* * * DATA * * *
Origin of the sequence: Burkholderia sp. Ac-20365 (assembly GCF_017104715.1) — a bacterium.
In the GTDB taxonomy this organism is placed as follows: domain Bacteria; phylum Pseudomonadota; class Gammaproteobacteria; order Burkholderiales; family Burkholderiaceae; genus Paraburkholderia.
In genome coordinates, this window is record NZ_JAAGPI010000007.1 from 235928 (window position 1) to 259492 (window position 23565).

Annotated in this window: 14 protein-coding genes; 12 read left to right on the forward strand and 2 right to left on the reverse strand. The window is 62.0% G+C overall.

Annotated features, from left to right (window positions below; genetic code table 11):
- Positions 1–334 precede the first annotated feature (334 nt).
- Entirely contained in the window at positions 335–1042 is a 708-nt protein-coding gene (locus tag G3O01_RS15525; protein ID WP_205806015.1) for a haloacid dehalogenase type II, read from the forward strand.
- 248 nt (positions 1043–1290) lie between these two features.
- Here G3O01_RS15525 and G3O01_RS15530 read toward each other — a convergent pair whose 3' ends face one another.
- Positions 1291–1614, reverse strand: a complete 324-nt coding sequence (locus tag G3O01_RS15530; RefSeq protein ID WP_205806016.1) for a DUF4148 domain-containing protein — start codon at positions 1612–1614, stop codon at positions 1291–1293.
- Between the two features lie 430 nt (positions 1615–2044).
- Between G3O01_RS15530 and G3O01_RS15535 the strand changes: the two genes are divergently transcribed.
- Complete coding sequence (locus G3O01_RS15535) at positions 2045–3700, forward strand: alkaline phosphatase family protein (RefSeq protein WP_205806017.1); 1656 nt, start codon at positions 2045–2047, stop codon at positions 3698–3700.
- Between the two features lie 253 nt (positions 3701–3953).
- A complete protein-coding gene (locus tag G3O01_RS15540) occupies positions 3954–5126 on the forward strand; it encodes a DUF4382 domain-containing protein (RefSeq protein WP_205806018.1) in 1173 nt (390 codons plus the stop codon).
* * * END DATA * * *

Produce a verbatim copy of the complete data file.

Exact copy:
Origin of the sequence: Burkholderia sp. Ac-20365 (assembly GCF_017104715.1) — a bacterium.
In the GTDB taxonomy this organism is placed as follows: domain Bacteria; phylum Pseudomonadota; class Gammaproteobacteria; order Burkholderiales; family Burkholderiaceae; genus Paraburkholderia.
In genome coordinates, this window is record NZ_JAAGPI010000007.1 from 235928 (window position 1) to 259492 (window position 23565).

Annotated in this window: 14 protein-coding genes; 12 read left to right on the forward strand and 2 right to left on the reverse strand. The window is 62.0% G+C overall.

Annotated features, from left to right (window positions below; genetic code table 11):
- Positions 1–334 precede the first annotated feature (334 nt).
- Entirely contained in the window at positions 335–1042 is a 708-nt protein-coding gene (locus tag G3O01_RS15525; protein ID WP_205806015.1) for a haloacid dehalogenase type II, read from the forward strand.
- 248 nt (positions 1043–1290) lie between these two features.
- Here G3O01_RS15525 and G3O01_RS15530 read toward each other — a convergent pair whose 3' ends face one another.
- Positions 1291–1614, reverse strand: a complete 324-nt coding sequence (locus tag G3O01_RS15530; RefSeq protein ID WP_205806016.1) for a DUF4148 domain-containing protein — start codon at positions 1612–1614, stop codon at positions 1291–1293.
- Between the two features lie 430 nt (positions 1615–2044).
- Between G3O01_RS15530 and G3O01_RS15535 the strand changes: the two genes are divergently transcribed.
- Complete coding sequence (locus G3O01_RS15535) at positions 2045–3700, forward strand: alkaline phosphatase family protein (RefSeq protein WP_205806017.1); 1656 nt, start codon at positions 2045–2047, stop codon at positions 3698–3700.
- Between the two features lie 253 nt (positions 3701–3953).
- A complete protein-coding gene (locus tag G3O01_RS15540) occupies positions 3954–5126 on the forward strand; it encodes a DUF4382 domain-containing protein (RefSeq protein WP_205806018.1) in 1173 nt (390 codons plus the stop codon).